Harare International Carnival in retrospect


THE Harare International Carnival has come and gone and it was a bonanza that will not be forgotten anytime soon.
Perhaps it was the Carnival Comedy Night, the Carnival Rhumba Night, Carnival Samba Night or the Carnival Passa Passa that made the carnival.
After this year’s edition which was better than the inaugural carnival, many cannot wait for the next one as organisers’ experience in organising the event grows.
Bigger and much better is what we expect.
Some probably have begun preparations for the next edition wanting to outdo so and so who performed better.
Performances were scintillating, beyond doubt the game was upped this year.
The rhythmic dancing of women and men from different countries and cultural backgrounds, from Cape to Cairo, the numerous musical instruments and the colourful costumes were gripping.
The week just gone is memorable for various reasons and many would have wanted the carnival to have gone on.
The large buffet of activities during the week-long carnival had something for everyone, both the young and old.
However, the beautiful carnival had some flaws that threatened to spoil the event and these must be taken care of to ensure future editions will be massive successes.
The nation obviously hopes, in the very near future, to begin reaping huge benefits from the carnival which is expected to become a permanent feature on the entertainment calendar.
Carnivals are huge earners for countries such as Brazil, Nigeria and Trinidad and Tobago.
They rake in millions every year.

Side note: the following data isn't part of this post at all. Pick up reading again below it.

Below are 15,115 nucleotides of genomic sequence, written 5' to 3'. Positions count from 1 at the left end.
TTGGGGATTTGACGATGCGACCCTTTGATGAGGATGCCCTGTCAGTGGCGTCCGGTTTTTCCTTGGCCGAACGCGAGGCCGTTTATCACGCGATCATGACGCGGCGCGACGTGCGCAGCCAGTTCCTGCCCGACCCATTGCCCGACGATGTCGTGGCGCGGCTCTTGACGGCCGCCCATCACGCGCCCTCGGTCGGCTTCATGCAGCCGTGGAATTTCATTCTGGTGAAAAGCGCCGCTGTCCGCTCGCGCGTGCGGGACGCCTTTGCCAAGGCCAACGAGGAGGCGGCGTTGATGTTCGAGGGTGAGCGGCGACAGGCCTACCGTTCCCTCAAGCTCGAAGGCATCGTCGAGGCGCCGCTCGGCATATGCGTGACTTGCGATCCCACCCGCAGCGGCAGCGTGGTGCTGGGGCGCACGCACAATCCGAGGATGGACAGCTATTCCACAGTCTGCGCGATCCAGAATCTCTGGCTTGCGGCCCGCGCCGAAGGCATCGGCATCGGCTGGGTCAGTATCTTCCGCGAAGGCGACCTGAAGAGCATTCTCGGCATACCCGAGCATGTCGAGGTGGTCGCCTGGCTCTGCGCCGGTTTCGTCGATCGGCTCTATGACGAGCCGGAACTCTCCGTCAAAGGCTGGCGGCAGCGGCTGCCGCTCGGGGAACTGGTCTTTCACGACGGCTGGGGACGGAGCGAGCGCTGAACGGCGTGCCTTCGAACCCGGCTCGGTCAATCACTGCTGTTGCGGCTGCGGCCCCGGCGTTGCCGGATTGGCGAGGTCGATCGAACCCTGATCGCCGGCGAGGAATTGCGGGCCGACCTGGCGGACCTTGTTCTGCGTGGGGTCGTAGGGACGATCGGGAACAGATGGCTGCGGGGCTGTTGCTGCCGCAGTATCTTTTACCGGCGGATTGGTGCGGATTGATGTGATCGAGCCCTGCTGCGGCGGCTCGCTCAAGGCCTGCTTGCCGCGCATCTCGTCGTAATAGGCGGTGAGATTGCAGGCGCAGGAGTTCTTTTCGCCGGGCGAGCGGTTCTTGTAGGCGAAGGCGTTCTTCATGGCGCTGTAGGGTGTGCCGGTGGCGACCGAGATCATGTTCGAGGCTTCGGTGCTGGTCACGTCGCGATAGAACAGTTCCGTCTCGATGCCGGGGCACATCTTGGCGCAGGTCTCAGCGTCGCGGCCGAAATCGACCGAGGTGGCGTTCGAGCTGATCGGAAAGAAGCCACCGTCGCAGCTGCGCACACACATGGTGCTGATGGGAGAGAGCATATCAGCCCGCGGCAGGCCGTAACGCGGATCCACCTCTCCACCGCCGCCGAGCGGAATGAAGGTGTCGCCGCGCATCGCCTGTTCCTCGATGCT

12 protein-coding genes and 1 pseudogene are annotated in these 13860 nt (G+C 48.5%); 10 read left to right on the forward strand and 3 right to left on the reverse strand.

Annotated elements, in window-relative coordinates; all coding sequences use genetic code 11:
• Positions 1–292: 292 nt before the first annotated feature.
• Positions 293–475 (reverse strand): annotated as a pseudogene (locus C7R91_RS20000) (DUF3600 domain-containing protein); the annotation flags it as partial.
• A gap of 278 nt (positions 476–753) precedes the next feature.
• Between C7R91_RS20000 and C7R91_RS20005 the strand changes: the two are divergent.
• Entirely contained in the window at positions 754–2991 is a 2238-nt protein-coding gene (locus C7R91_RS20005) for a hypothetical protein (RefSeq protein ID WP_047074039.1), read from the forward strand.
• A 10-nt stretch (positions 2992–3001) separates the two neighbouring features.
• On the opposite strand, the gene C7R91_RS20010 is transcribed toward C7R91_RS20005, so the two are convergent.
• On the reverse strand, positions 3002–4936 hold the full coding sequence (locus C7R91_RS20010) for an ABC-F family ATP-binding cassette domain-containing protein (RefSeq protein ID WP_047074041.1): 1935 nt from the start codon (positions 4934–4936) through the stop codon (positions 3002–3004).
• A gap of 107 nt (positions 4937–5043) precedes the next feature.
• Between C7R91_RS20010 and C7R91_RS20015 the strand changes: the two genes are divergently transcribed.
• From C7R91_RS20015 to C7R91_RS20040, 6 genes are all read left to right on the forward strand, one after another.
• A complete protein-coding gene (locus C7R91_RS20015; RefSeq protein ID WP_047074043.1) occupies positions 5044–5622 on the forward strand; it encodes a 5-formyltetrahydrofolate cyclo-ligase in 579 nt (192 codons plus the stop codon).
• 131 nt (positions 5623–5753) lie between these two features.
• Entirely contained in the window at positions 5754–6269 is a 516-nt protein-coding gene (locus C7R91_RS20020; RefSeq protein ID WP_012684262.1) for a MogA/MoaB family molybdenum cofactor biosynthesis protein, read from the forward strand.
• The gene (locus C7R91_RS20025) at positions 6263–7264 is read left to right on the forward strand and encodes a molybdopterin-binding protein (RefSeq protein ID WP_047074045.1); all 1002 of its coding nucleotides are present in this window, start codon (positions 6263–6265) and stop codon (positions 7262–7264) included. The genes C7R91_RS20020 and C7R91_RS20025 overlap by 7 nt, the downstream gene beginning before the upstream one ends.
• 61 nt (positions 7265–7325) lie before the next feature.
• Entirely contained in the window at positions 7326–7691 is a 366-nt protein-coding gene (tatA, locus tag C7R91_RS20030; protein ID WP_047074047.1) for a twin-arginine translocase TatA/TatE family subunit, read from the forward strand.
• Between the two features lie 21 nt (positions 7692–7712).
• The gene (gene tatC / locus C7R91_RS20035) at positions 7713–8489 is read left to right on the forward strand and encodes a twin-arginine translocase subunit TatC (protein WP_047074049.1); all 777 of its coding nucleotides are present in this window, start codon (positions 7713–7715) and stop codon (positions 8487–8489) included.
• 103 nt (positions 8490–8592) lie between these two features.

Thus as a nation we cannot sit on our laurels if our carnival is to become an event that the world does not wish to miss.
Already our carnival is something to reckon with as various countries pitched up to support and be part of the event.
Tourist arrivals will increase and the country will be put in the limelight as our carnival grows.
The carnival has not just been about dancing and eating, but has been an event where we have not only exchanged notes with others from other lands, but has been a platform to tell the Zimbabwean story and dispel misconceptions, especially those peddled by the Western media which is bent on tarnishing the image of the country.
While the carnival is a fascinating event that attempts to bring the world and other cultures into the country, it is imperative that we also highlight our culture.
Our culture and ways must not be steamrolled.
In numerous events foreign culture dominated.
Participants got to experience more of the outside than local acts.
Activities that charecterised the Carnival Samba Night though ‘natural’ in other countries are not so in our country.
It appeared what would usually be confined to the privacy of bedrooms was brought to the fore and publicly displayed, all in the name of ‘carnival’.
The pole dance and stripping is alien to us, at least in the public arena.
Many attended and witnessed for the first time what they would never have witnessed; the stripping was experienced for the first time by a sizable number of people.
The crowd that would not normally go ‘hunting’ for striptease acts, was forced to watch these.
They came for the carnival and got more than they expected.
The Carnival Fashion Show showcased in Harare’s First Street had barely dressed female models parading themselves.
Theirs was dressing that is alien to our culture and with no element of ubuntu/hunhu.
The Carnival Comedy Night which had vulgar language was a little too much for some.
In fact, Honourable Joseph Chinotimba left many in stitches.
He delivered a performance that was better than the so-called comedy experts.
It must be noted that poor organisation almost spoiled the Carnival Bira Night hosted by Chief Musarurwa in Chivhu.
But to the credit of the organisers, the Carnival Pageant and the Carnival Street Party were well organised and left many clamouring for more.
It seems we are learning and getting there as far as organising a carnival is concerned.
According to Zimbabwe Tourism Authority (ZTA)chief executive, Karikoga Kaseke, the Harare International Carnival was, “great compared to the inaugural event and we keep learning to ensure that the forthcoming events are flawless.”
Hopefully future carnivals will be more indigenous so that everyone will be able to identify with them.


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